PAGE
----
You have to love a show that makes you forget it was off the air for four months. Picking up right after the cliffhanger, Brooklyn Nine-Nine Season 3 Episode 1 got right back into the swing of things without missing a step.
This fantastic season premiere touched on all the things that were left hanging before; the new captain in the elevator, Captain Holt's new position at the Public Relations department, and most importantly, Jake and Amy's kiss.
JAKE AND AMY
"Light and breezy" was the theme as Jake and Amy tried to figure out their new status. Their first attempt was quite a whirlwind. Rules got made, rules got broken. They broke up, they made up. I've loved the pace at which this pairing is progressing.
There are way too many shows that don't give viewers enough credit, that string us along with contrived tension, obstacles and angst. Too many shows assume that the only way to keep people invested in a relationship is to keep the will-they-won't-they madness going for as long as possible. Thankfully, Brooklyn Nine-Nine thinks more highly of their viewers and more highly of their characters.
In one episode, this show expertly did what most shows take an entire season to do. They successfully paired a couple, allowed them to face obstacles and move forward. They know that their characters have more than just relationship potential to draw us, and they trust that we see that.
Which brings me to Charles, the ultimate shipper-on-deck. If there was any doubt that this show knows its audience, you have no further to look than at Charles Boyle.
When Jake and Amy were still keeping it secret, Charles was still rooting for them, as we would have. When they went public, Charles was happy for them, as were we. When they broke up, Charles was there to tell Jake everything we would have. I have no worries about Jake and Amy making it work, as long as Charles is there as their cheerleader and voice of reason.
THE NEW CAPTAIN
One of the obstacles that Jake and Amy had to face was their heart-attack-prone new captain, Seth Dozerman, played brilliantly by Bill Hader. Dozerman was hilarious, and I particularly loved his penchant for making portmanteaus with his name.
Dozerman, being an efficiency maniac, brought a soul-crushing work demand in to the precinct. This new dynamic had repercussions among the unit, and brought out both the strongest and weakest parts of the installment.
In the strengths, we have Terry. While no character can really be fully called the "straight man" of this show, Terry comes very close. He is responsible and does his job well. Though his part was relatively small, it was apparent how seriously he took his job, and how important it was to him to keep things afloat in the absence of Captain Holt.
Also strong was the interaction between Dozerman and Peralta. Jake's attempts to charm his superiors often falls flat, but he was somehow able to do this with Dozerman. While I'm happy that Dozerman was a one-episode character, it would have been interesting to see if that could have continued.
The weakness was with Rosa. Her rebellion against Dozerman's tyranny was in character, but it felt unnecessary and petty where there was already so much going on. I appreciate that it allowed Terry to shine a bit, but I honestly could have lived without it.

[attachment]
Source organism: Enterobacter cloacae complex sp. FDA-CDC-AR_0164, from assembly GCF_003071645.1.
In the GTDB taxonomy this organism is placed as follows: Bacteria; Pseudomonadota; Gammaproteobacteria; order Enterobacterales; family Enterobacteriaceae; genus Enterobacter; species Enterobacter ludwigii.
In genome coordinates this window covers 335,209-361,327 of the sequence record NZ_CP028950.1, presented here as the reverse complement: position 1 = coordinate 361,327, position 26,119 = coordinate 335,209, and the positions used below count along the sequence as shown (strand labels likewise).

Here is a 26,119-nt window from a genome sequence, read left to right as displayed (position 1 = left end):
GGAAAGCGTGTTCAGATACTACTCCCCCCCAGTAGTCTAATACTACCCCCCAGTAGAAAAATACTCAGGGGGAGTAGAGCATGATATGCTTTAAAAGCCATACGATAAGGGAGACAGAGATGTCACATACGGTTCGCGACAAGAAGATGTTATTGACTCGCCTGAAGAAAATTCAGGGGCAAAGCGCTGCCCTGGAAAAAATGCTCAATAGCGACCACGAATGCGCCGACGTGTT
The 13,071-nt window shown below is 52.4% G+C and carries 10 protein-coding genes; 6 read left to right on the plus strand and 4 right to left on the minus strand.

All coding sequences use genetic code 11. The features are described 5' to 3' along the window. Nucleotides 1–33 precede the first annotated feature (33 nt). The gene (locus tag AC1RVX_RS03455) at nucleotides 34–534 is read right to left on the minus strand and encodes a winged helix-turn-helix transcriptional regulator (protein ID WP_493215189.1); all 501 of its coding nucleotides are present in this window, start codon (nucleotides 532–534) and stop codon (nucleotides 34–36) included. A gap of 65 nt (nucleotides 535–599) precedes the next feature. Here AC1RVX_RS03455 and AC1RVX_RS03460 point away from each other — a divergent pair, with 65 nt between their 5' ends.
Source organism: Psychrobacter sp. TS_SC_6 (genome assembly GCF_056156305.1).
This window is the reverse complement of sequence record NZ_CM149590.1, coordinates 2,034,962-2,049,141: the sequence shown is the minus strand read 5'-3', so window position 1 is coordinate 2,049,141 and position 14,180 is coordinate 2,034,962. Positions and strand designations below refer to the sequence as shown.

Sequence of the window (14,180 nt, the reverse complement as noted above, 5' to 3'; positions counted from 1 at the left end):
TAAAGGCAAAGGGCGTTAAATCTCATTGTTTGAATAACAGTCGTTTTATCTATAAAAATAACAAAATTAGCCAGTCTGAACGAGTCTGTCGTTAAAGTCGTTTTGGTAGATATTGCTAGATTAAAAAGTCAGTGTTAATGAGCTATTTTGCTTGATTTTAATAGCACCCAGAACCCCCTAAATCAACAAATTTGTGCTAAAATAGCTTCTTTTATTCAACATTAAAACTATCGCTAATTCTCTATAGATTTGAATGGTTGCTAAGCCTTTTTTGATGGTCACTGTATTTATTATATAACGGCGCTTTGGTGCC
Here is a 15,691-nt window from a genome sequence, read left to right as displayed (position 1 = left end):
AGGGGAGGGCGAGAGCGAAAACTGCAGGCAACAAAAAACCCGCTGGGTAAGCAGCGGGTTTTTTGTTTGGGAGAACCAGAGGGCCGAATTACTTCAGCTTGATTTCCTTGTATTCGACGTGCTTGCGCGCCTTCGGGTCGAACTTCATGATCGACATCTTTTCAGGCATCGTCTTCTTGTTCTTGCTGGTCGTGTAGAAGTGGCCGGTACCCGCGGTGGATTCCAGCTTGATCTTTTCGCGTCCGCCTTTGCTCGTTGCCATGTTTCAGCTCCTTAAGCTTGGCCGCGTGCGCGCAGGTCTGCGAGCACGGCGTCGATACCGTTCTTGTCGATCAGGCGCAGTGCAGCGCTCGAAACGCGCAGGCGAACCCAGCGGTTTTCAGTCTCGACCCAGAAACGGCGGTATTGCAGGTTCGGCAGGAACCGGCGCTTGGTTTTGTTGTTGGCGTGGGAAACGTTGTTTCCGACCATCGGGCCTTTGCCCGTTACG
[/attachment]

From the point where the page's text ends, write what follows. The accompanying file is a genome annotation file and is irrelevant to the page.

It turned out that Dozerman was only around for "New Captain," which I love. The conflict he brought was great, but it would have gotten old quick. I LOVE the idea of The Vulture being their new captain. The rivalry between him and the 99 is deep-seeded, and I can't wait to see how this new relationship plays out.
HOLT vs WUNTCH
As the 99 adjusted to life without him, Captain Holt adjusted to an oppressed life as head of the Public Relations department. Holt and Gina had barely stepped into the door before having a confrontation with Madeline Wuntch.
Wuntch: Hello Raymond. You're looking old and sickly.
Holt: So nice of you to greet us, Madeline. I thought surely you'd be crushed under that house in Munchkin land.
Wuntch: Sticks and stones, Raymond.
Holt: Describing your breakfast?
I've enjoyed their rivalry in the past, but I feel like Wuntch has gone too far now. She's actively inhibiting him from doing any useful work just to see him squirm.
I was really hoping that Gina was recording the conversation when Holt asked for a truce. As much as I enjoy them trading barbs, it's about time for Wuntch to get a workplace harassment suit filed against her. It's not much fun watching someone get bullied with no chance of self-defense. Holt better get his soon.
It was hard to watch Holt feel so defeated, especially knowing is is actually a very strong a man. That said, I love that we're getting to see another side of him. Character development for the win.
Another good thing about Holt's new position is getting to see the relationship between him and Gina. Holt's straight-laced seriousness is a fantastic contrast to Gina's narcissism and condescension, but they each bring out a little of themselves in the other. They are so fun to watch.
I laughed so much at Holt actually remembering the "Gina-in-a-bottle" name of her reality show fragrance line, and it was great seeing Gina stand up for him and encourage him.
My only complaint besides Rosa's role was the lack of Hitchcock and Scully. I really, really missed them, and I would have loved to see how they managed with Dozerman and the Dozerpads! That said, I appreciated knowing they weren't forgotten:
Dozerman: Also, someone named Norm Scully has been in the bathroom for 72 minutes.
Jake: Yeah, that means he's about halfway.
This was a great season premiere. It's obvious that Brooklyn Nine-Nine is a show that knows exactly what it wants to be, since it has managed to shake things up and still remain true to its core. The season has started with a lot of promise, and I look forward to what's in store.
If you would like to relive the best moments, remember you can always watch Brooklyn Nine-Nine online.